(pant, pant, pant)

Sorry. Where was I?

Oh,yes. I was thinking of adding a new antidote to my list, for the first time since March.  What is that new antidote?  Something like this:

Talking to yourself.  If you are stuck in an old, unhelpful way of thinking, especially one that involves a “critical voice,” try challenging that old voice by speaking in a new, kinder way to yourself. Watch the language that you use, and speak to yourself as you would to somebody you might be naturally kinder to — a friend, a stranger, somebody that evokes empathy and sympathy in you.

I have found that antidote — of talking to myself — can be a really effective way to learn (and unlearn) things.  As a matter of fact, here are some times when I’ve been talking to myself, lately:

  • When I’m afraid (especially of doing something that’s new or that feels new, because I haven’t done it in a while).
  • Other times when I’m judging my abilities.
  • When I have to enter incredibly long patient IDs, when I’m at my work computer, about fifty friggin’ times a day.

Okay!  It’s time for me to start wrapping up this post, people.

What feels left unwritten, at this point?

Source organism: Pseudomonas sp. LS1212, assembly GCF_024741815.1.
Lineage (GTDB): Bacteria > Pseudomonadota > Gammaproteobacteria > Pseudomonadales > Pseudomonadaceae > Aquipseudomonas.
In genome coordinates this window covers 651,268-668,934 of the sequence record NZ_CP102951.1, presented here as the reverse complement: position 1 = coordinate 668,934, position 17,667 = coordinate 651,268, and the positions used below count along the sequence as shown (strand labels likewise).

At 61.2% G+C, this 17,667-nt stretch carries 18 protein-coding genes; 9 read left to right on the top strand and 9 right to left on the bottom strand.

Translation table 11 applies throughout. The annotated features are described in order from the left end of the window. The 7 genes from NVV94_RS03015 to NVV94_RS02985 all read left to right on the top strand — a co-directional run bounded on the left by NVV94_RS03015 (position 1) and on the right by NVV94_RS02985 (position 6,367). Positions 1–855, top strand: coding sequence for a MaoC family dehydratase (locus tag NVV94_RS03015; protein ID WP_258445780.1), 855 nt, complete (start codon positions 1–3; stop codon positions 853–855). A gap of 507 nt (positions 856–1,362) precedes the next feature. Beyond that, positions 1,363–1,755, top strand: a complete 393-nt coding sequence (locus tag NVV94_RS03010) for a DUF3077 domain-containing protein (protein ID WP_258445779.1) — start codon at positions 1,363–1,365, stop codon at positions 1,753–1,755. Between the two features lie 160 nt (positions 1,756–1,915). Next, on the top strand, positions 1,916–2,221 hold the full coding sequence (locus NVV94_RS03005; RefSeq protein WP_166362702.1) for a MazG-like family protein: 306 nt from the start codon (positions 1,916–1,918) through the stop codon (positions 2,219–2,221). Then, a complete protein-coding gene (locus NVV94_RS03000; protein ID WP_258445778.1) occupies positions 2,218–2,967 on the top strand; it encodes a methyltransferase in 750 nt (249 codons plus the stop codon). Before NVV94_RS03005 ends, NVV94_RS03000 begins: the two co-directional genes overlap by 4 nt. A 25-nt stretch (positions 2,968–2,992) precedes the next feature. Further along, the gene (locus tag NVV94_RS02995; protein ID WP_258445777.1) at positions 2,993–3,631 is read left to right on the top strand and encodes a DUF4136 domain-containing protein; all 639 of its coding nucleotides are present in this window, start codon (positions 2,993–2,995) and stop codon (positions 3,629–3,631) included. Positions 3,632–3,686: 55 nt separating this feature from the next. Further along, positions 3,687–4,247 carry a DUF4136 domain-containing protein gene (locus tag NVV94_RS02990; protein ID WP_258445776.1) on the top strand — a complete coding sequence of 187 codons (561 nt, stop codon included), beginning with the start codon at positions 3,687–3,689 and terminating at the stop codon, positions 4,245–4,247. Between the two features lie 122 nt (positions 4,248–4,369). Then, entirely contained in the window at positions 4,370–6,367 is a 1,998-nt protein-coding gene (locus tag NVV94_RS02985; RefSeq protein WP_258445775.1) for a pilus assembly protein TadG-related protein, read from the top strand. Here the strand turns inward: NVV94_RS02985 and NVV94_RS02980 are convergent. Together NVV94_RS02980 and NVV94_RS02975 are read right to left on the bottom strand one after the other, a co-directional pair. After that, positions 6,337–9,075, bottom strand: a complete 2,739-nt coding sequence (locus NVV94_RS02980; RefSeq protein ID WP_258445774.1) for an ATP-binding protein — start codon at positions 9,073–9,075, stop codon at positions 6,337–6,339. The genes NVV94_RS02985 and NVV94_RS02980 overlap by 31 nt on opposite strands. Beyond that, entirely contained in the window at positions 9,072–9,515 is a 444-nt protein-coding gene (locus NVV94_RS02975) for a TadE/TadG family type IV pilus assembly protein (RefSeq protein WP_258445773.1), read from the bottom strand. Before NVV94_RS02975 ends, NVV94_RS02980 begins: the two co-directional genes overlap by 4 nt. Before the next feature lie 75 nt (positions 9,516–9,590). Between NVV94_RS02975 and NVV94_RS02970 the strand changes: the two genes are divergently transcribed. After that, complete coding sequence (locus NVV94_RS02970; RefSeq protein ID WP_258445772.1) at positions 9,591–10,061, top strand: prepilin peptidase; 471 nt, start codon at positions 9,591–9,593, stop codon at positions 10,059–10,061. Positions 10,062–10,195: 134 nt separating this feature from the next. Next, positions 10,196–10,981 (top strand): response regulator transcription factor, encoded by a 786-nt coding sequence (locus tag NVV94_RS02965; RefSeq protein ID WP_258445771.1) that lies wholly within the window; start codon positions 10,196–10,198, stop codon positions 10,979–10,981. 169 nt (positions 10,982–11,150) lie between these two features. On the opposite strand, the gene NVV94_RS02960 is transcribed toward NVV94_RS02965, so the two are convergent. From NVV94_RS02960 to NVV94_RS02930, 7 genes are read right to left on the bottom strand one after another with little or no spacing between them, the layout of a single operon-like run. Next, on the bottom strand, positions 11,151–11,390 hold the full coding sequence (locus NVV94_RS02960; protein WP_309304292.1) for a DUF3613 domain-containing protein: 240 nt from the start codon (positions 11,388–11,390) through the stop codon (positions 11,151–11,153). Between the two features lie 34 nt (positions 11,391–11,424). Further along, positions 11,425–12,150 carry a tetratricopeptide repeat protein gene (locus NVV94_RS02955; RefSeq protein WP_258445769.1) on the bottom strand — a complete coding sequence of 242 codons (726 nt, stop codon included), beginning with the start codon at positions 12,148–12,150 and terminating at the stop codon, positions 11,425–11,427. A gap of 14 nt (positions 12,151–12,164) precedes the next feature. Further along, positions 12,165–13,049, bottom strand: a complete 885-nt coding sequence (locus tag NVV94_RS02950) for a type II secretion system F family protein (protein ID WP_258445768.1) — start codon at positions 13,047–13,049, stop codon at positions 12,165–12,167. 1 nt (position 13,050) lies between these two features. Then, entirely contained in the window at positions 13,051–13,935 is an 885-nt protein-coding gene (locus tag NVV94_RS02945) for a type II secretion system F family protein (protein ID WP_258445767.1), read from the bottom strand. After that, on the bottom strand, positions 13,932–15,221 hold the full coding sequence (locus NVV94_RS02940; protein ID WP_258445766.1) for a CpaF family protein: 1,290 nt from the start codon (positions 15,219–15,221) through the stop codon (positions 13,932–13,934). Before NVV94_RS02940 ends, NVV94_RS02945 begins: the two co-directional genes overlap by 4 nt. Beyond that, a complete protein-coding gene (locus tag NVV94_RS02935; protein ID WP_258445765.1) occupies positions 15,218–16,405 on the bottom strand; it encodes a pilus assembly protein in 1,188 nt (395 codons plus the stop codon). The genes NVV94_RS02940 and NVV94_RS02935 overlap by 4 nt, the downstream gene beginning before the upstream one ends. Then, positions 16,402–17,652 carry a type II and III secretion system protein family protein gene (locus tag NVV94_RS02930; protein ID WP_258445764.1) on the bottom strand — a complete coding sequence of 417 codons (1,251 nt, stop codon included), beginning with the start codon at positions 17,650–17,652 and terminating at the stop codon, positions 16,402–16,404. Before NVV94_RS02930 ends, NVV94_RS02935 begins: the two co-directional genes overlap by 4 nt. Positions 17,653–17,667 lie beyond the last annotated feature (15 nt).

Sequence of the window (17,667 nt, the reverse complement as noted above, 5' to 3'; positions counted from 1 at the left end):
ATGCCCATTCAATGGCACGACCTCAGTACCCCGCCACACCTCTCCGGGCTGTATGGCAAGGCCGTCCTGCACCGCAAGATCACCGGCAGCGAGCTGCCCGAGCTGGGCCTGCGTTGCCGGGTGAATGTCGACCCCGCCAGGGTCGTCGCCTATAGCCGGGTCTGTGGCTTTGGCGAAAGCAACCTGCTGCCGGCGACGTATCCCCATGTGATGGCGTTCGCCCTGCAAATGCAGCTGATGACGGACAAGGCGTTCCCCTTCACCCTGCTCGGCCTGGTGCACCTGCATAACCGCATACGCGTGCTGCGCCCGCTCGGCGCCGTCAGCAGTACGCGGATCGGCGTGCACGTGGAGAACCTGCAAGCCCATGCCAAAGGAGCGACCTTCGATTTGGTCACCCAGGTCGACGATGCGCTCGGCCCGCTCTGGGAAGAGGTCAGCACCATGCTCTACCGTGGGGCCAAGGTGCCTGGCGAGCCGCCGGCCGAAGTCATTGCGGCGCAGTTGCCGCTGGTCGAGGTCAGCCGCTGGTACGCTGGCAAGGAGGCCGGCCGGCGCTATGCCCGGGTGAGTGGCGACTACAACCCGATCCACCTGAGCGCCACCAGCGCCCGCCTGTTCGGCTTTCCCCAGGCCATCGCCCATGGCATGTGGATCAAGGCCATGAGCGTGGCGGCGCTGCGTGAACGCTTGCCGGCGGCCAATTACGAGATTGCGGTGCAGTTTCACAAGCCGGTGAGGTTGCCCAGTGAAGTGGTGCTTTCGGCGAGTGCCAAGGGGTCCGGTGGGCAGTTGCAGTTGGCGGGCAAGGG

My mother sometimes said to me, “Ann, I think you might lose track of your head, if it wasn’t attached.” Therefore, as a supporting image for this post, I COULD show you a picture of my head.

However, I can’t do that right now. If you’ve lost track of that of why that is, you’ll just have to see footnote #4, below, for the answer.

Instead, here’s a photo I snapped a few minutes ago:


Why THAT photo? (I imagine you saying to yourself, right now.) Well, it represents several other things I tend to lose track of:

  1. Food, once I put it in the refrigerator.
  2. Eating healthier.
  3. A Zen, mindful, balanced, centered, or what-ever-you want-to-call that helpful frame of mind.
  4. My own personal power (that is, awareness of those things I can control).

Okay!  Time for me to take some personal power and end this post.

Thanks to Earthbound Farm Organics (for the Zen and the Power), people everywhere who lose track of things, and to you — of course! — for reading today.

  1.  It’s possible that this is an exaggeration.

  2. Other non-intuitive codes include any collection of alpha-numberic characters that don’t resemble the language I learned growing up. Email addresses, anybody? Not to mention the numbers and symbols I need to use, every time, to insert these friggin’ footnotes.